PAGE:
So once you do that, and hopefully we just did it, the next step is to connect with the Presence of Being in form. Meaning, let your awareness really connect whatever is present, rather than continue with all that duality producing language. Just let yourself be present. This isn’t complicated- just notice what’s going on… and be conscious of your breathing. And in doing that, your mind effortlessly becomes quiet, and you pierce through the other ply- the layer of the constantly moving mind.
So once you’ve gotten through the two layers, and maybe you just have, Reality can be your friend, and the plague, so to speak, can be lifted. What’s the plague? It’s just the belief that you’re separate. And that’s why God can be thought of as jealous or vengeful. Not literally of course, but if you’re not paying attention to God, meaning you’re not seeing the underlying Being of everything, always focused on the conditional world, then you’re literally in exile from yourself. You’re identified with this tiny piece of who you really are, and you don’t even know it.
So this is why God gives Pinkhas the covenant of shalom – of peace and wholeness – for killing Zimriand Kozbi. Because what is Zimri? It’s like the word zemer- song. So Zimri is “my song”- meaning, the constant movement of the mind; the song that my thoughts are always singing. And what is Kozbi? Kaf-Zayin-Bet means a lie, a falsehood. So Kozbi means “my lie.” And when Zimri and Kozbi unite, that’s the two ply barrier of both constant thinking and the lie of separateness that Pinkhas is able to pierce through.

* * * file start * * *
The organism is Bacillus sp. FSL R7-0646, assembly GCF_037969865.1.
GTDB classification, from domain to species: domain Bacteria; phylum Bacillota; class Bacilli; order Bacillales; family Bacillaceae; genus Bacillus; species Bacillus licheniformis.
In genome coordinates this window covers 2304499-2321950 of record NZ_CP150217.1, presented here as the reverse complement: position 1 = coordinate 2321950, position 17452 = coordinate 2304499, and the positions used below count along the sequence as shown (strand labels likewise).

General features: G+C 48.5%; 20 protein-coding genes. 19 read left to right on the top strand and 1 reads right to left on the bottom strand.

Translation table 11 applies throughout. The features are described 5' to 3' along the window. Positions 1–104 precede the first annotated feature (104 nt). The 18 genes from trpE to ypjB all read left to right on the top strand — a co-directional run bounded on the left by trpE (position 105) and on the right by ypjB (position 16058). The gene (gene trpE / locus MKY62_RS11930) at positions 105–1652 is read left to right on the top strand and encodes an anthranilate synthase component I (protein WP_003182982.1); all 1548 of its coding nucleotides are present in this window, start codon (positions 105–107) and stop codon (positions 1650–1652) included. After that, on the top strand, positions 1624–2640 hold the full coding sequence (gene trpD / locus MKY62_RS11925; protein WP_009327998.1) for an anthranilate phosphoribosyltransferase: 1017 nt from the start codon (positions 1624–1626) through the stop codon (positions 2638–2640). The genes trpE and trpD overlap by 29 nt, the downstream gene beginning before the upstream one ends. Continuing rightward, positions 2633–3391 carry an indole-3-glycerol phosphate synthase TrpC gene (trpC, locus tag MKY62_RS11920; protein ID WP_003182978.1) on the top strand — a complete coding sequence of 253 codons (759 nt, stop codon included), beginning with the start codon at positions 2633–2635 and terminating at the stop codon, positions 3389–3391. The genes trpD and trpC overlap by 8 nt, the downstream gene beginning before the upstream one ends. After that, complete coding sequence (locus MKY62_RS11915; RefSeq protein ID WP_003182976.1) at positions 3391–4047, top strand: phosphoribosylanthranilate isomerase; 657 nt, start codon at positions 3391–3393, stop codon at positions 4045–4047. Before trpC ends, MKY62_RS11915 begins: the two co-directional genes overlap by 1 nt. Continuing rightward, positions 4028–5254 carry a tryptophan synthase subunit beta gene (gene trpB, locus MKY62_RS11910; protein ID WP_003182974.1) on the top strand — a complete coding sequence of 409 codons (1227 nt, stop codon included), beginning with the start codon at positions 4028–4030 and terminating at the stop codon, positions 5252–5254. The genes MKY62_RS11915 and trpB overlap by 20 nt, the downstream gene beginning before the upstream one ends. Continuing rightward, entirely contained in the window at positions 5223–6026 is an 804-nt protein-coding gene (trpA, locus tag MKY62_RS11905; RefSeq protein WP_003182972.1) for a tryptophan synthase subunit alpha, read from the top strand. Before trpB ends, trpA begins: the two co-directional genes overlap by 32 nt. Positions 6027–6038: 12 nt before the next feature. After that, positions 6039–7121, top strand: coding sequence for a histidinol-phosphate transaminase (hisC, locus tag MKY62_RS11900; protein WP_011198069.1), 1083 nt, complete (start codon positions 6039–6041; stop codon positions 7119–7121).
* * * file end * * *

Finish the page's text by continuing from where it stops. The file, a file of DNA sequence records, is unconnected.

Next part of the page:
Now, what is Pinkhas? It’s Pey-Nekhs. Pey is a mouth, and Nekhs is bad, or unsuccessful. So Pinkhas knows the bad side of the mouth, meaning language, how it tends to make us unsuccessful in our quest for Truth. So he pierces through both layers, and receives the Brit Shalom, reminding us that whoever wants real peace and wholeness, must also pierce through the two-ply toilet paper of the mind.
So on this Shabbat Pinkhas, which we might call the Sabbath of Silence, may we pierce more deeply and consistently through the noise and conditioning of the mind, connecting with and also embodying in our actions, words and even thoughts, the Divine Presence of Being that is ever-present...
Put Your Weed in There! Parshat Pinhas
One of my favorite Saturday Night Live sketches begins in one of those exotic import stores, filled with incense holders, meditation bowls, handmade musical instruments and the like. A stoner-type guy who works there comes up to some customers and starts showing them some crafty knick-knack import. He says in a stoner voice:
“This is a Senegalese lute carved from deer wood, used for fertility rituals… oh and you can put your weed in there!”